Ongava Lodge - November 2010

Dec 1, 2010 |  Namibia |  Etosha |  Ongava Lodge
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Weather
The daytime temperatures are increasing every day as we move further into the summer season. Warm clothes are no longer a real necessity except in the early mornings and late evenings. We can all breathe a sigh of relief as our first rains have finally come. Although our rains usually start in mid-September we have only seen the first of them now in November.

Wildlife and Landscape
As the landscape becomes greener, the views are becoming more splendid and colourful. Our game viewing has been wonderful this month. Mid-afternoons are the best times to see large herds of elephant as they splash and wallow in mud at several waterholes in Etosha. The lodge waterhole still remains popular especially with nocturnal activities. The black rhino and lion are frequent visitors of our waterhole. The hide overlooking the waterhole, a stone's throw away, is hugely popular. Here you get to view these endangered animals up close and personal.

With over 350 species of birds in Ongava and around Etosha, of which many are summer migrants, this is the time to be in northern Namibia if you're a bird lover. During this period, large flocks of different species gather around the waterholes and the lodge itself. Green-winged Pytilia, Acacia Pied Barbet, Lilac-breasted Roller, Abdim's Stork and Black Stork, African Hoopoe and Violet-eared Waxbill, Southern Masked-Weaver and lots more show off their beautiful colours and calls at this time of year. The more colourful ones, usually the males, are showcasing themselves to attract the females.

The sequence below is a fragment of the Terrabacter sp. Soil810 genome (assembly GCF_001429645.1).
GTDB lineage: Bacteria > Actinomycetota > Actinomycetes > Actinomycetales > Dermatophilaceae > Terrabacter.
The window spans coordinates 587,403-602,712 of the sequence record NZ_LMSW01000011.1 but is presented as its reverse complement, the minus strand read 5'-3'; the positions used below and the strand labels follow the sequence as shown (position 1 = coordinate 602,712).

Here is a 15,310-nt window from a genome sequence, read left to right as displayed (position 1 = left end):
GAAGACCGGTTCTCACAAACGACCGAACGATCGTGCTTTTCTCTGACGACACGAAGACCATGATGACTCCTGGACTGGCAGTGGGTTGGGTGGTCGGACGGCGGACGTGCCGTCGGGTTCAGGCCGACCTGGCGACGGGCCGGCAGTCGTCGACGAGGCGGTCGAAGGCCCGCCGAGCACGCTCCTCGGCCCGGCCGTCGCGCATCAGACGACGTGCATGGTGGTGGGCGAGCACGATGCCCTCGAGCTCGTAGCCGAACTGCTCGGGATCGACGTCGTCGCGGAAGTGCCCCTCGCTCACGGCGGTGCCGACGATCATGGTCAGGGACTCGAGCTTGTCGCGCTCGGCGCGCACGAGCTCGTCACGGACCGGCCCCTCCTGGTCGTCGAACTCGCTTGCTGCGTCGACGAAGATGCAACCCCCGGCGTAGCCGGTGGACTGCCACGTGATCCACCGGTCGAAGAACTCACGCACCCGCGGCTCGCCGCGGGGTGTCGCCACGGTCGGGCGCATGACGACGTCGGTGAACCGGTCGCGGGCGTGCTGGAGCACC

News from the Ongava Research Centre
A young male lion was collared, the purpose being to monitor the movements of lion on Ongava Reserve.

Jack from the Environmental Department came to Ongava Lodge with a student Hilma Leng. The student will be doing some research on the impact of the tourism industry on the Ongava environment, following the footsteps of Elton the "dassie monitor" who completed an excellent research project on rock dassies. Dr Ken from the research centre and Stuart, our reserve manager, will assist her with the information she will need in order to make this possible.

Staff in Camp
Adriano, Agnes, George and Jason
Teacher, Mike, Willem, Henock, Kapona, Abraham
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